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A planetesimal orbiting within the debris disc around a white dwarf star

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Science  05 Apr 2019:
Vol. 364, Issue 6435, pp. 66-69
DOI: 10.1126/science.aat5330

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A low-mass planet around a white dwarf

Numerous exoplanets have been detected around Sun-like stars. These stars end their lives as white dwarfs, which should inherit any surviving planetary systems. Manser et al. found periodic shifts in emission lines from a disc of gas orbiting around a white dwarf (see the Perspective by Fossati). They used numerical simulations to show that the most likely explanation for the spectral shifts is a low-mass planet orbiting within the disc. The planet must be unusually small and dense to avoid being ripped apart by tidal forces. The authors speculate that it may be the leftover core of a planet whose outer layers have been removed.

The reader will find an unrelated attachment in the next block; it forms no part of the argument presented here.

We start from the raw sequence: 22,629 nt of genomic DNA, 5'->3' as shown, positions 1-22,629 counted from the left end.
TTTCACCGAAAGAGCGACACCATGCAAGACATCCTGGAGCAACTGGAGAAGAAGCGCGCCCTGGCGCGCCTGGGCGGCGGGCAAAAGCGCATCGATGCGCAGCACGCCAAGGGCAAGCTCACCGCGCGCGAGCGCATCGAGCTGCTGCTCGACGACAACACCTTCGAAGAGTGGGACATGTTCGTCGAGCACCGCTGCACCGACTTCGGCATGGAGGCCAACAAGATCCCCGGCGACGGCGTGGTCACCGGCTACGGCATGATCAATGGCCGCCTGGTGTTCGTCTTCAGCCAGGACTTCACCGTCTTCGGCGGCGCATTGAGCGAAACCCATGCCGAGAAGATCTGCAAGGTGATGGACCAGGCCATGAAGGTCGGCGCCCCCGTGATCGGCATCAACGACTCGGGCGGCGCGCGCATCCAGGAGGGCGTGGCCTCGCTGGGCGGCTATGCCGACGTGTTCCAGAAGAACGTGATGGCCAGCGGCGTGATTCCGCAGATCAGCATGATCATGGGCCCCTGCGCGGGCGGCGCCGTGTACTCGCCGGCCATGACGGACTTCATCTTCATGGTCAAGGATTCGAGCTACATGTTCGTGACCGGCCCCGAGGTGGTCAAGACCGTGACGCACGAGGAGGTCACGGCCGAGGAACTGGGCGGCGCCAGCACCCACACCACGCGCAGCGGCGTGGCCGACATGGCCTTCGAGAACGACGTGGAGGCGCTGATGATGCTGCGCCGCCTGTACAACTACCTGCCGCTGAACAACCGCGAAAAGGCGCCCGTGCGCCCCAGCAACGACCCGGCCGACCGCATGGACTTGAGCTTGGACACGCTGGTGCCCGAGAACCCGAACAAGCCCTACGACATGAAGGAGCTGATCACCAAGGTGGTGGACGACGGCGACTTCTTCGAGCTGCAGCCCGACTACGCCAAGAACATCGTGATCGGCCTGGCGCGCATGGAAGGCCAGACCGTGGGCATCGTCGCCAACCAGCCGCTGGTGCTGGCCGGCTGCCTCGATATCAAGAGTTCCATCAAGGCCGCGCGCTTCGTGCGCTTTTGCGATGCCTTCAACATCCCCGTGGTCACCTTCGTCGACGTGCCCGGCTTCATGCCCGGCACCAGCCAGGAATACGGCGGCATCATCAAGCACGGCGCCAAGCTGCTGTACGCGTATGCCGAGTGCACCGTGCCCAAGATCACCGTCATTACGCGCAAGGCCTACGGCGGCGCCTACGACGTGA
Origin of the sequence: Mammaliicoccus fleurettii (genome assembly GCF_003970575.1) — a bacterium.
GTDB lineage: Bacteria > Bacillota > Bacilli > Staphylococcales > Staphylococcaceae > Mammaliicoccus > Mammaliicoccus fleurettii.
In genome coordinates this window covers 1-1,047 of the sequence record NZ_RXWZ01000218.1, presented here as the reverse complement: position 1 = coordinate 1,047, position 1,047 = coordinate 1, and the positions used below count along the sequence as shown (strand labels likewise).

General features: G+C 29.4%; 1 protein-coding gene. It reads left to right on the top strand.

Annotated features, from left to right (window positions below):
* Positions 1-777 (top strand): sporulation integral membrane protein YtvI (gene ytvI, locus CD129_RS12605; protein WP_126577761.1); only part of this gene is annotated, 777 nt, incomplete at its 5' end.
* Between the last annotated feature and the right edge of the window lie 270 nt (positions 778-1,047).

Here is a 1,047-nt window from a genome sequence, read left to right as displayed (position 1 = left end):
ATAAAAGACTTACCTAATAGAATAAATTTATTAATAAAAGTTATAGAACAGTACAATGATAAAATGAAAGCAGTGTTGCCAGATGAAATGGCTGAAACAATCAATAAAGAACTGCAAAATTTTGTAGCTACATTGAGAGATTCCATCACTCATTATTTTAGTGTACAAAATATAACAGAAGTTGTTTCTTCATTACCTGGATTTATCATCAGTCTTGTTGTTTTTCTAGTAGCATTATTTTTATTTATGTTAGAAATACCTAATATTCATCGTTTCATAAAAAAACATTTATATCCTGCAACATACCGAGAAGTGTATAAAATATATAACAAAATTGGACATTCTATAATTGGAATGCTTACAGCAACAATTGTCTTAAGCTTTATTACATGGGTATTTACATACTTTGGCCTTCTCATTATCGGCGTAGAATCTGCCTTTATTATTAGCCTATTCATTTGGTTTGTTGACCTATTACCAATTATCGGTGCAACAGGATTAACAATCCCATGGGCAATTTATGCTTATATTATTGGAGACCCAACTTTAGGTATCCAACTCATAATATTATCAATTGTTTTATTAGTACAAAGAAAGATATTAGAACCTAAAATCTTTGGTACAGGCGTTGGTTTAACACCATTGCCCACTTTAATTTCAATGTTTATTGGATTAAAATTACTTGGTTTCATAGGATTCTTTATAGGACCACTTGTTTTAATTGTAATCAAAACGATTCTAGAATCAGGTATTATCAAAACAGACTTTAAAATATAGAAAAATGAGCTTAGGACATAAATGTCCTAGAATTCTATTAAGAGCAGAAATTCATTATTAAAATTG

Science, this issue p. 66; see also p. 25

Abstract

Many white dwarf stars show signs of having accreted smaller bodies, implying that they may host planetary systems. A small number of these systems contain gaseous debris discs, visible through emission lines. We report a stable 123.4-minute periodic variation in the strength and shape of the Ca ii emission line profiles originating from the debris disc around the white dwarf SDSS J122859.93+104032.9. We interpret this short-period signal as the signature of a solid-body planetesimal held together by its internal strength.

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